>> 
>> There are also others, usually less travelled, which are bare rock, clay, dirt, sand, whatever was there. Is it best just to leave these as surface=unpaved, and add a smoothness=very_bad or horrible tag? None of the surface= tags really seem to apply.
>> 
>> 
>> On Tue, 23 Feb 2021 at 16:45, Little Maps <mapslittle at gmail.com <mailto:mapslittle at gmail.com>> wrote:
>> Hi Brian and co, in Victoria and southern NSW where I've edited a lot of roads, highway=track is nearly totally confined to dirt roads in forested areas, as described in the Aus tagging guidelines, viz: " highway=track Gravel fire trails, forest drives, 4WD trails and similar roads. Gravel roads connecting towns etc. should be tagged as appropriate (secondary, tertiary or unclassified), along with the surface=unpaved or more specific surface=* tag."
>> 
>> In your US-chat someone wrote, "...in the USA, "most" roads that "most" people encounter (around here, in my experience, YMMV...) are surface=paved. Gravel or dirt roads are certainly found, but they are less and less common." By contrast, in regional Australia, most small roads are unpaved/dirt/gravel. 
>> 
>> In SE Australia, public roads in agricultural areas that are unpaved/dirt/gravel/etc are usually tagged as highway=unclassified (or tertiary etc), not highway=track. There are some exceptions in some small regions (for example in the Rutherglen area in NE Victoria) where really poor, rough 'double track' tracks on public road easements have systematically been tagged with highway=track rather than highway=unclassified. See here for example: https://www.openstreetmap.org/#map=13/-36.1424/146.3683  <https://www.openstreetmap.org/#map=13/-36.1424/146.3683>. However, this is not the norm in SE Australia and across the border in southern NSW, this type of road is nearly always tagged as unclassified, as it is elsewhere in Victoria. In SE Australia, my experience is that tracks are tagged in the more traditional way, and not as has been done in the USA. 
>> 
>> If I could ask you a related question, what do you US mappers call "gravel"? The approved OSM tag for surface=gravel <https://wiki.openstreetmap.org/wiki/Key:surface> refers to railway ballast, not the fine crushed rock or natural surface that usually occurs on unpaved roads in Australia. However we call the fine unpaved surface "gravel" in common parlance, and many unpaved roads that don't constitute gravel as described in the OSM wiki have been tagged as gravel here, erroneously depending on your point of view. How do you use the surface=gravel tag in the USA? Cheers Ian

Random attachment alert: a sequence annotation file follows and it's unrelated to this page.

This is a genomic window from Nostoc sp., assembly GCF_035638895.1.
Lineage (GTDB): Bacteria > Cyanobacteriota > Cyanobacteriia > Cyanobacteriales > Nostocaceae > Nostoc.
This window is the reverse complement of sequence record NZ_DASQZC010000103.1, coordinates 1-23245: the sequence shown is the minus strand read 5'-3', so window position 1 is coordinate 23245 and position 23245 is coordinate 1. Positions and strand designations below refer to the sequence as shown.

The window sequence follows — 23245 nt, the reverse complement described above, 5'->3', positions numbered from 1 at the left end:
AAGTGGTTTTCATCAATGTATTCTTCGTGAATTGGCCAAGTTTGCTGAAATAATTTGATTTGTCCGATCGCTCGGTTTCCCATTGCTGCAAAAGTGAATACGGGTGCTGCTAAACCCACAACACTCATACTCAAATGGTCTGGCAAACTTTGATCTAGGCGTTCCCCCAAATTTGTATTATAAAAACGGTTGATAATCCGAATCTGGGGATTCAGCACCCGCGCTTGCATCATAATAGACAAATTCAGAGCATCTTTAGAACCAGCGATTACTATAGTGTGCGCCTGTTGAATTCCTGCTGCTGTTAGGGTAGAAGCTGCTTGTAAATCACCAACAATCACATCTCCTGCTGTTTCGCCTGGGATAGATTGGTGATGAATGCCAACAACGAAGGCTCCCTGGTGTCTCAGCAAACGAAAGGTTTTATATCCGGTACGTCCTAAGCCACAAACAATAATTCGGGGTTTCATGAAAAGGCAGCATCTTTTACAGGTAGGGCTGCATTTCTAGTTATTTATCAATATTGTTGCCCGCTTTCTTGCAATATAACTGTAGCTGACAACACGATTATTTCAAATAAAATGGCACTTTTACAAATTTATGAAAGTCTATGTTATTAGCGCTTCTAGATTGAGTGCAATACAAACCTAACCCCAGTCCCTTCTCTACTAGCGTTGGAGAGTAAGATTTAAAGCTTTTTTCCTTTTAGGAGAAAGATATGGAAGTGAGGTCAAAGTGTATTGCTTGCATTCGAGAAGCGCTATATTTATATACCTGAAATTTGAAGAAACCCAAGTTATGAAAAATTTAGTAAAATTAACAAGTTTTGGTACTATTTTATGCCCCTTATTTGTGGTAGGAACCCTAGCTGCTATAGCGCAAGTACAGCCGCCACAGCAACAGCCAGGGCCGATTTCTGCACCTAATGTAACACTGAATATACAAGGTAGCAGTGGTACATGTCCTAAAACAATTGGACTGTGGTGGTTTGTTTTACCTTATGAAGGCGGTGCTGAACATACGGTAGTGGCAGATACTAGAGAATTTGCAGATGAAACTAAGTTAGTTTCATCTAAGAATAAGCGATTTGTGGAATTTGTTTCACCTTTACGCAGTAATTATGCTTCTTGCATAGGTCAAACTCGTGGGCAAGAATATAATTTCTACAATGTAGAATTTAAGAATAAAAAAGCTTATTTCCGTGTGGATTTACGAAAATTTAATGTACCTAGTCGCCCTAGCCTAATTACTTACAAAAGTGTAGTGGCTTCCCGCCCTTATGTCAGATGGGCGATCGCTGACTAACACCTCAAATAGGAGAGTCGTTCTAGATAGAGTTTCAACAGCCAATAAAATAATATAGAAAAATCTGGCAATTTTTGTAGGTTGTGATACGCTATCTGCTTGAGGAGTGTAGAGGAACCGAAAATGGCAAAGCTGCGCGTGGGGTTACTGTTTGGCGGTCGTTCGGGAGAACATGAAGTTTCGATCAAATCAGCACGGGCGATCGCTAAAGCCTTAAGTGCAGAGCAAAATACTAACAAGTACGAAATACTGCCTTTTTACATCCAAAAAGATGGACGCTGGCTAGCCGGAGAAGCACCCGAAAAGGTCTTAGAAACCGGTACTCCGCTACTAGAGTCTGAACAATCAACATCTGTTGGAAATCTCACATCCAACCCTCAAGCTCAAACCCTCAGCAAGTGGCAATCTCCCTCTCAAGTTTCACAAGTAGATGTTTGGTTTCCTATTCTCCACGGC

>> 
>> On Tue, Feb 23, 2021 at 2:49 PM Brian M. Sperlongano <zelonewolf at gmail.com <mailto:zelonewolf at gmail.com>> wrote:
>> Hello all,
>> 
>> Recently, there was a discussion on the talk-us list regarding how we use the tag highway=track.  That discussion begins here:
>> https://lists.openstreetmap.org/pipermail/talk-us/2021-February/020878.html <https://lists.openstreetmap.org/pipermail/talk-us/2021-February/020878.html>
>> 
>> During that discussion, someone suggested that Australian mappers may also be using the highway=track tag in a similar way to US mappers.  Hence this message :)
>> 
>> I've recently made edits to the wiki page for highway=track describing how the tag is used in the USA:
>> 
>> https://wiki.openstreetmap.org/wiki/Tag:highway%3Dtrack#Usage_in_the_United_States <https://wiki.openstreetmap.org/wiki/Tag:highway%3Dtrack#Usage_in_the_United_States>
>> 
>> If there is similarly a local variation in how this tag is used, I would encourage the Australian community to document their usage as well. 
>> 
>> Brian Sperlongano
>> Rhode Island, USA
>> _______________________________________________
>> Talk-au mailing list
>> Talk-au at openstreetmap.org <mailto:Talk-au at openstreetmap.org>
>> https://lists.openstreetmap.org/listinfo/talk-au <https://lists.openstreetmap.org/listinfo/talk-au>
>> _______________________________________________
>> Talk-au mailing list
>> Talk-au at openstreetmap.org <mailto:Talk-au at openstreetmap.org>
>> https://lists.openstreetmap.org/listinfo/talk-au <https://lists.openstreetmap.org/listinfo/talk-au>

-------------- next part --------------
An HTML attachment was scrubbed...
URL: <http://lists.openstreetmap.org/pipermail/talk-au/attachments/20210223/5d420b97/attachment-0001.htm>


More information about the Talk-au mailing list